Every year, when the calendar flips to January, you can count on three things here in Arizona:
1. A Mesa legislator, citing a strong commitment to family values, free enterprise and the odd-numbered Ten Commandments, will introduce a bill giving citizens the right to manufacture Freon and to purchase strategic nuclear weapons without a waiting period.
2. The Arizona Cardinals, whose last playoff victory took place two cities ago during the first Truman administration, will raise ticket prices "in order to remain competitive."
3. Your frozen, silo-dwelling Midwestern friends and relatives, encased in ice and snow, will decide to thaw out at your house for a couple of weeks.
Naturally, your guests will express a desire to experience "a taste of the West" while they're in town. During my first few seasons in the Valley, I didn't mind giving out-of-state freeloaders the grand tour. We'd go to the Heard Museum, climb Squaw Peak and take a desert Jeep ride.
After a few years, though, I found it harder to maintain an enthusiastic level of hospitality. Nowadays, my visitors get their "taste of the West" by thumbing through pictures in back issues of Arizona Highways. Sometimes I direct them to Old Town Scottsdale to buy "half-price" Indian jewelry. Or I steer them to "Western" outfitters whose clothes would make even the Marlboro Man look like he's auditioning for the "cowboy" role in the Village People.
Of course, this yearning for a "taste of the West" has a literal application as well. Where, my guests inevitably ask, can they eat a real cowboy meal, just like the pioneers ate? Dinner on America West's next flight to Chicago, I fantasize telling them. Or perhaps they'd like me to whip up something from the Donner Party Recipe Book?
Of course, I always end up taking them to one of the Valley's "authentic" Western steak houses. How can you tell these places are authentic? It's easy. Just look for belching, diesel-spewing tour buses in the parking lot, a country-western band encouraging folks to line-dance to "Achy Breaky Heart" and servers in cowboy hats.
These cliches, and every other Western-themed cliche you can possibly imagine, all come to life at Pinnacle Peak Patio. This Valley landmark has been dishing out cowboy dinners to city slickers for 40 years. But locals shouldn't write off Pinnacle Peak Patio just because it's a frontier fantasy. I found that, with the right spirit, even jaded locals like me can have fun.
There's no getting around it: Pinnacle Peak Patio is a hoot. Check out Pappy, the grizzled, rifle-toting, poncho-clad, resident "Old-Timer" who roams the facility, looking as if he just wandered off the set of a Gabby Hayes epic. (He'll "deputize" your kids, complete with badge and oath of office, just like Sheriff Joe.) You can get your picture snapped in old-fashioned Western duds at the "Old Tyme Photo Booth." You can enjoy a spin in a hay wagon or take a pony ride.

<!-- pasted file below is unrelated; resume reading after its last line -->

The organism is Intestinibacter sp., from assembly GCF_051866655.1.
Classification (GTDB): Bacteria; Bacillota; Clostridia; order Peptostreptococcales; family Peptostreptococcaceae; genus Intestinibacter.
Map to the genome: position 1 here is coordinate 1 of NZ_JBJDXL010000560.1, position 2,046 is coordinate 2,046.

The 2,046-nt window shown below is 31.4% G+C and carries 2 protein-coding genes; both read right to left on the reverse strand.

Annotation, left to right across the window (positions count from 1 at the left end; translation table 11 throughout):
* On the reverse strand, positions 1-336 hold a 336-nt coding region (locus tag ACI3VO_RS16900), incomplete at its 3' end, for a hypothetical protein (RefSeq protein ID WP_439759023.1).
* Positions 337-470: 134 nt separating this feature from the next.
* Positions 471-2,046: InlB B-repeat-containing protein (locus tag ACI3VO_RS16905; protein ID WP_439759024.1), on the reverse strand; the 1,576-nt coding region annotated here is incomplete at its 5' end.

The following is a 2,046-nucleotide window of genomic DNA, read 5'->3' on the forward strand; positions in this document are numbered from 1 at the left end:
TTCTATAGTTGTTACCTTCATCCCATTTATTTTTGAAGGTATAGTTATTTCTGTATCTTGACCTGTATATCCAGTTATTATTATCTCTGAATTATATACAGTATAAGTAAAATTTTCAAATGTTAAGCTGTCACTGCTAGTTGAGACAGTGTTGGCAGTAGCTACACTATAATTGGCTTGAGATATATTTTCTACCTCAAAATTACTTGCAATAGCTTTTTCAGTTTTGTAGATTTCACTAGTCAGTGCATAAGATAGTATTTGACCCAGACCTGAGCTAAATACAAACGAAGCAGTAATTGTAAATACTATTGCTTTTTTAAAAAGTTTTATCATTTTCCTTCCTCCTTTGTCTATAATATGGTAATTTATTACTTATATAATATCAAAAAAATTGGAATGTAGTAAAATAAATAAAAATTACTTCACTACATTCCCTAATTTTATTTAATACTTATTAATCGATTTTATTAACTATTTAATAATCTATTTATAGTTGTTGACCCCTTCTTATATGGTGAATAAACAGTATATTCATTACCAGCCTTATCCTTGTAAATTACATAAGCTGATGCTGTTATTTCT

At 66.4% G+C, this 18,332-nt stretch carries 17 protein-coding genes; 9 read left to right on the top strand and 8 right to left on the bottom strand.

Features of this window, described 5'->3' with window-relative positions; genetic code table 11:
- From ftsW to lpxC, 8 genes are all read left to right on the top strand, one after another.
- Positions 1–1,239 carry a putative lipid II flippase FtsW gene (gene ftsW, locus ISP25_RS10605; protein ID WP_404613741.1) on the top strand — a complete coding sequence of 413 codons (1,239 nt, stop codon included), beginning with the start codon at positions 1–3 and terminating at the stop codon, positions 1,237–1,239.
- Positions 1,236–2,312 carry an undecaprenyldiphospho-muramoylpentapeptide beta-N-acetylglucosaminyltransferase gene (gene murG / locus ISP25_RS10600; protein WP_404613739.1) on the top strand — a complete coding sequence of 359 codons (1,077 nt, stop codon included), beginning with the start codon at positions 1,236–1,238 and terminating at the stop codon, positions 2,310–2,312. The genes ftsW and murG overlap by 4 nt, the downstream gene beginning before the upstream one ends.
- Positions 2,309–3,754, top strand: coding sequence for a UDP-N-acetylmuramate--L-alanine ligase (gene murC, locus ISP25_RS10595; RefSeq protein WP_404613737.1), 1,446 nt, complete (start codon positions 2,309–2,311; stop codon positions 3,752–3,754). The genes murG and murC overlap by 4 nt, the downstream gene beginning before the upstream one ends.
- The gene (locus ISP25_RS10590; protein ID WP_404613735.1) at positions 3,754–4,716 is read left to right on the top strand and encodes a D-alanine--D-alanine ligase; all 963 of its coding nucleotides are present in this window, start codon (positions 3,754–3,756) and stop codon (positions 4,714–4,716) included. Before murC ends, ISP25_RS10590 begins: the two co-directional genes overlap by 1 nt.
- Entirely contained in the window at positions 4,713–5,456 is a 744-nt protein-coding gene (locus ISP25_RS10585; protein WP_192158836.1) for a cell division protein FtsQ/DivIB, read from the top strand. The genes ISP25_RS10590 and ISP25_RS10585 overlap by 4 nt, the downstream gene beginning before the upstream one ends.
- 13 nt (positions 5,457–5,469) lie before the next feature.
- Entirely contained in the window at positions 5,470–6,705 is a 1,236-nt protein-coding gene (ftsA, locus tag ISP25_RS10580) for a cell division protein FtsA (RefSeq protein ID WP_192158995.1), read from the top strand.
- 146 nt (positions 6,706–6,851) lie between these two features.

The restaurant itself is a marvel of interior design. There are two principal decorating motifs: The first is the blizzard of ties, hanging like stalactites from the rafters, clipped from unsuspecting dudes who didn't realize just how seriously Pinnacle Peak Patio takes its casual-dining philosophy. (Management claims to have snipped off more than a quarter of a million ties through the years.) Then there are the thousands of business cards plastered onto every square inch of wall space. Two noteworthy design touches: First, to find the rest rooms, you follow the yellow horseshoe footprints painted on the floor. And once you get there, you'll find the stall doors in the rest rooms painted with a likeness of a horse's rear end.
You don't last 40 years in the restaurant business without giving people what they want. Sure, Pinnacle Peak Patio's customers want a kitschy cowboy experience--that's why they eat surrounded by ranch-house paraphernalia at heavy wooden tables lined with red-checked oilcloth. But there's nothing kitschy about the grub. This kitchen is at home on the range, and you won't hear too many discouraging words from me.
The proprietors are missing out on a sure source of profits by not offering any appetizers. It seems to me that rattlesnake fritters, deep-fried veggies, potato skins, Rocky Mountain oysters and nachos would be an easy sell. Instead, the kitchen incongruously starts off everyone with a nondescript salad, not exactly what the pioneers would have grazed on while they were rolling west in their wagons.
The menu is short and sweet: Pinnacle Peak Patio deals in mesquite-grilled beef, pardner. The best cut is the massive, tender, flavorful, two-pound porterhouse, a serious slab of meat that hangs over the edge of your plate. Knock this steak off, and your animal-protein needs will be taken care of until Labor Day.